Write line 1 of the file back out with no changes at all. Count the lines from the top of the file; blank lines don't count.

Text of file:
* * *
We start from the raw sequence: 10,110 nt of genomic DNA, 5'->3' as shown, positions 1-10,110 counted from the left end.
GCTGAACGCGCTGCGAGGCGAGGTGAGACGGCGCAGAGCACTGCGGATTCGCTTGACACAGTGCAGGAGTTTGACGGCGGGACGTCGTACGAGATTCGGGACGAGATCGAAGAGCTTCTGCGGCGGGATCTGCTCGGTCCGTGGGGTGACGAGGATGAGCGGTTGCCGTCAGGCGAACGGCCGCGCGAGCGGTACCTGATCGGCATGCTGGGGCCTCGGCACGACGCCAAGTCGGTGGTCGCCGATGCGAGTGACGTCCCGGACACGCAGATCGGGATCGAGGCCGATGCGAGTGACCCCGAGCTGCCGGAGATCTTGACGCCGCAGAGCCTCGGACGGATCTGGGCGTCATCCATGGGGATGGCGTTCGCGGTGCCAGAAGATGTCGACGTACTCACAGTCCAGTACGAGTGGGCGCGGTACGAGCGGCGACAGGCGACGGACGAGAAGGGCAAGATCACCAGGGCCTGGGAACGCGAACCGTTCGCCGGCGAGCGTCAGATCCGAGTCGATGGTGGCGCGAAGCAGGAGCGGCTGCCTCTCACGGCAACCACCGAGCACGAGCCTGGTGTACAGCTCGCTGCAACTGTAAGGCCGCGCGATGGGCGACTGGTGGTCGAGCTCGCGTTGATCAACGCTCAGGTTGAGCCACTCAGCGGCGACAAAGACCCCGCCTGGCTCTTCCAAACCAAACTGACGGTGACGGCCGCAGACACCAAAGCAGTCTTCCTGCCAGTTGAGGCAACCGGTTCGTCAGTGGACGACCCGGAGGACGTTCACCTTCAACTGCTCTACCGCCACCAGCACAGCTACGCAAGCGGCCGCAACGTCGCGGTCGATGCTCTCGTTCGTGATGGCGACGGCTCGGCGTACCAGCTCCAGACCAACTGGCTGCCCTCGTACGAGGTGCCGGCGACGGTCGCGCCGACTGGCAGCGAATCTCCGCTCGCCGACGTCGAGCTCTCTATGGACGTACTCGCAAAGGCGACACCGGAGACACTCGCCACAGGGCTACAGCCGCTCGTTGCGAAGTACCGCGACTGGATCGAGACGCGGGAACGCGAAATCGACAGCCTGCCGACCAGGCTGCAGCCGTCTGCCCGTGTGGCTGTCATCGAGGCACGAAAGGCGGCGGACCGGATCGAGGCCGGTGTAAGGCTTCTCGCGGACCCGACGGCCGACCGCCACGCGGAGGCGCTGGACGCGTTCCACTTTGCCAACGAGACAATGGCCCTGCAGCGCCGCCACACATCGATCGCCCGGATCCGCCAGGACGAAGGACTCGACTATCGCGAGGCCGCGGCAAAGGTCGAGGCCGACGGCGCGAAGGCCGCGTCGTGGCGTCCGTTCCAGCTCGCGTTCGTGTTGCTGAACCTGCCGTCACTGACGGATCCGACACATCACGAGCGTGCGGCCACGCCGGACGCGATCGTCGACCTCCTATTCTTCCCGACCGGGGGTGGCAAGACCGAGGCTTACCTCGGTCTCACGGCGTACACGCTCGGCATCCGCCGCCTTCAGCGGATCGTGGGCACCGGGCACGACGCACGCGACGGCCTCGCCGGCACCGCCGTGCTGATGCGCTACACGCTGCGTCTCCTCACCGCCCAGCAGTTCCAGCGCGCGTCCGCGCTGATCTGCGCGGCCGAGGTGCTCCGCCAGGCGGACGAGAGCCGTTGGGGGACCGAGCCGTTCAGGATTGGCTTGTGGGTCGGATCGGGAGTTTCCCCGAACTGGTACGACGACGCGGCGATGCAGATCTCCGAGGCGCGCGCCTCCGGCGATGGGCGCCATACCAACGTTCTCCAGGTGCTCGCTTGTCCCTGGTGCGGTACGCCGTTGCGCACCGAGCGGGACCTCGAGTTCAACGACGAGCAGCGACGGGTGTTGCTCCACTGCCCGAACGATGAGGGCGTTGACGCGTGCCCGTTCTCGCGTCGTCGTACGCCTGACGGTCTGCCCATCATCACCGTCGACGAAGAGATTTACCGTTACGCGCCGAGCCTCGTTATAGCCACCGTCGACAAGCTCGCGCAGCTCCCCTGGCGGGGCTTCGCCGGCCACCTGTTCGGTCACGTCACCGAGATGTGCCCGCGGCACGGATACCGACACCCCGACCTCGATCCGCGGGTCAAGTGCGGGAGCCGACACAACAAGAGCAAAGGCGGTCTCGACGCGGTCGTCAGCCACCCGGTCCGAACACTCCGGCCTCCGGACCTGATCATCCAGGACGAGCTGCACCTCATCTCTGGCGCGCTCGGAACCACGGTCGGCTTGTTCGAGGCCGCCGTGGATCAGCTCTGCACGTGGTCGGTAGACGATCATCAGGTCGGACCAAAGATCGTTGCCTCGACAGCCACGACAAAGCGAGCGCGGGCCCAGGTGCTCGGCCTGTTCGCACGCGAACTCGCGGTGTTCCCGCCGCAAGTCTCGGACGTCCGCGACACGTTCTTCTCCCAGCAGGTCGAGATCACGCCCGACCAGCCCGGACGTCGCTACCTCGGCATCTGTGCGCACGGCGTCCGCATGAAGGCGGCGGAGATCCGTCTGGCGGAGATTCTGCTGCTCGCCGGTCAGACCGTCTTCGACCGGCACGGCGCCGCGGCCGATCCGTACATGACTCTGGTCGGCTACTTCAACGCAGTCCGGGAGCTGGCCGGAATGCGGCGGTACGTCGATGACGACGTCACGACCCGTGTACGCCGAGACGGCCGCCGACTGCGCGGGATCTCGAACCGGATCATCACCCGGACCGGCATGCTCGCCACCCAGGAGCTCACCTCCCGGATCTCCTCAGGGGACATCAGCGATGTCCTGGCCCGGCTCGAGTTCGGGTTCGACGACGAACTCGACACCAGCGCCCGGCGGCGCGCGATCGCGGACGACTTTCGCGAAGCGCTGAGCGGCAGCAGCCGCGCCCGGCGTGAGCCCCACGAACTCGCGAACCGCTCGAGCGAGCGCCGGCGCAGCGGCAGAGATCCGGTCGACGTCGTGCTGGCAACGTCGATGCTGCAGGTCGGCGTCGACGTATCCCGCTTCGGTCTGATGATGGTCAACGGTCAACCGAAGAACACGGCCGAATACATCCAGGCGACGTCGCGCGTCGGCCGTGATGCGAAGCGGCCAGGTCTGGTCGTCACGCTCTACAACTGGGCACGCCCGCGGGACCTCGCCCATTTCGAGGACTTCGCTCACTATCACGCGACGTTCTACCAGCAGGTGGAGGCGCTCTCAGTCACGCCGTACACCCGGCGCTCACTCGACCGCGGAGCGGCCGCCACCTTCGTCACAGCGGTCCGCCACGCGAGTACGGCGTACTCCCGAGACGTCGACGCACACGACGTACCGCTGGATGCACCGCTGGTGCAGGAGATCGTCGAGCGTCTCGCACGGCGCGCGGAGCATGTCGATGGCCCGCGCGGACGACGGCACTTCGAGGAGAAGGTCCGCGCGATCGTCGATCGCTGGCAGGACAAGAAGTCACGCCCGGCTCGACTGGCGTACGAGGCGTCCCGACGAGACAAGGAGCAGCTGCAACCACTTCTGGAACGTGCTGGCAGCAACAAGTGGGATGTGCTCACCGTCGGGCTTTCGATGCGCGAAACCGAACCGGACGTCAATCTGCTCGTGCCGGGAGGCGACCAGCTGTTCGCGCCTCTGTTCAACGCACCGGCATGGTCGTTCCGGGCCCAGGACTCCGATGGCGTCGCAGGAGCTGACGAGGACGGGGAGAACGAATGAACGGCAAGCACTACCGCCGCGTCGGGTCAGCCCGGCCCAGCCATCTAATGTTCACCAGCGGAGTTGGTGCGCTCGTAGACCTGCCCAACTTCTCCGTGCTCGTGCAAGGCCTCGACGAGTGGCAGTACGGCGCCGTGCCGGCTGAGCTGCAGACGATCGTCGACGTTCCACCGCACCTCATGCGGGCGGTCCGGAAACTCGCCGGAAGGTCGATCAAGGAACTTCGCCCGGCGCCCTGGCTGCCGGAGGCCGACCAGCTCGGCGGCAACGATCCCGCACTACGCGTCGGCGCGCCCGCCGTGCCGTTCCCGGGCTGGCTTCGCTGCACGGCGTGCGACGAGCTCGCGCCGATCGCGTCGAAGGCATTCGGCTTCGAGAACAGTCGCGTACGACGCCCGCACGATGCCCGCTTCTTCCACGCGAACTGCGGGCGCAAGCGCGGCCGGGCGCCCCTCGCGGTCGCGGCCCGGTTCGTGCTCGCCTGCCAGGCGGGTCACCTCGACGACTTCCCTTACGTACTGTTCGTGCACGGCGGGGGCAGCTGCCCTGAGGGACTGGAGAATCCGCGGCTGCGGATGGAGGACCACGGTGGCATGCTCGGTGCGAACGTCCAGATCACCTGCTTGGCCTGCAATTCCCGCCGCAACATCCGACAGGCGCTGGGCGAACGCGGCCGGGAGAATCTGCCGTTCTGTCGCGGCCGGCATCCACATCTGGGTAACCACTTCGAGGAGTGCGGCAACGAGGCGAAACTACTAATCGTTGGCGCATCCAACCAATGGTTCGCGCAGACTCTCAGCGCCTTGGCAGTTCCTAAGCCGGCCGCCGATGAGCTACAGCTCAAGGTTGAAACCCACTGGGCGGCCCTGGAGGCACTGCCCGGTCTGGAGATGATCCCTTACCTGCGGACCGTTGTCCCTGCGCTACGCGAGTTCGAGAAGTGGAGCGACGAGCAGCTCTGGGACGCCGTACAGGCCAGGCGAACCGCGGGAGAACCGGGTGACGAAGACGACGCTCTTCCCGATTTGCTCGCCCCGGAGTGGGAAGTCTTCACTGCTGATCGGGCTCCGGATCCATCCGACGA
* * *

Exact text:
We start from the raw sequence: 10,110 nt of genomic DNA, 5'->3' as shown, positions 1-10,110 counted from the left end.